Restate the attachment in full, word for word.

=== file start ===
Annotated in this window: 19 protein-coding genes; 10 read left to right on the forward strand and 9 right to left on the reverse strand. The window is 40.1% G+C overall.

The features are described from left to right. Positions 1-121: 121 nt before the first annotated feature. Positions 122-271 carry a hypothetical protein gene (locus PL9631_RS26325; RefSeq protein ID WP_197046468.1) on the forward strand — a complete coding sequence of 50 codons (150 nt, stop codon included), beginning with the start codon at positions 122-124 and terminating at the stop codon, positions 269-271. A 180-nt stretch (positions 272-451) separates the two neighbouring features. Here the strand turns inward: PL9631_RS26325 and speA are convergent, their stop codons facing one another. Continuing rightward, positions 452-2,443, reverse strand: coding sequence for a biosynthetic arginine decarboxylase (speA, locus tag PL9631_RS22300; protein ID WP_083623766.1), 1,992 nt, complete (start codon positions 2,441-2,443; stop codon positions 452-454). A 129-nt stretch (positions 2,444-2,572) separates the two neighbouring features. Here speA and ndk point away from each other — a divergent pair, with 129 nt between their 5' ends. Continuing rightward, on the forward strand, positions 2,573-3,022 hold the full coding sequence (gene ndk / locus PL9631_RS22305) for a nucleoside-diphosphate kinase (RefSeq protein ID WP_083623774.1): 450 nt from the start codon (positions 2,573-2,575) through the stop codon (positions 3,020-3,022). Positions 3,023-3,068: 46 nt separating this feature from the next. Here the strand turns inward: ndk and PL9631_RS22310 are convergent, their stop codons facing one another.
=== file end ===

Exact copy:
Annotated in this window: 19 protein-coding genes; 10 read left to right on the forward strand and 9 right to left on the reverse strand. The window is 40.1% G+C overall.

The features are described from left to right. Positions 1-121: 121 nt before the first annotated feature. Positions 122-271 carry a hypothetical protein gene (locus PL9631_RS26325; RefSeq protein ID WP_197046468.1) on the forward strand — a complete coding sequence of 50 codons (150 nt, stop codon included), beginning with the start codon at positions 122-124 and terminating at the stop codon, positions 269-271. A 180-nt stretch (positions 272-451) separates the two neighbouring features. Here the strand turns inward: PL9631_RS26325 and speA are convergent, their stop codons facing one another. Continuing rightward, positions 452-2,443, reverse strand: coding sequence for a biosynthetic arginine decarboxylase (speA, locus tag PL9631_RS22300; protein ID WP_083623766.1), 1,992 nt, complete (start codon positions 2,441-2,443; stop codon positions 452-454). A 129-nt stretch (positions 2,444-2,572) separates the two neighbouring features. Here speA and ndk point away from each other — a divergent pair, with 129 nt between their 5' ends. Continuing rightward, on the forward strand, positions 2,573-3,022 hold the full coding sequence (gene ndk / locus PL9631_RS22305) for a nucleoside-diphosphate kinase (RefSeq protein ID WP_083623774.1): 450 nt from the start codon (positions 2,573-2,575) through the stop codon (positions 3,020-3,022). Positions 3,023-3,068: 46 nt separating this feature from the next. Here the strand turns inward: ndk and PL9631_RS22310 are convergent, their stop codons facing one another.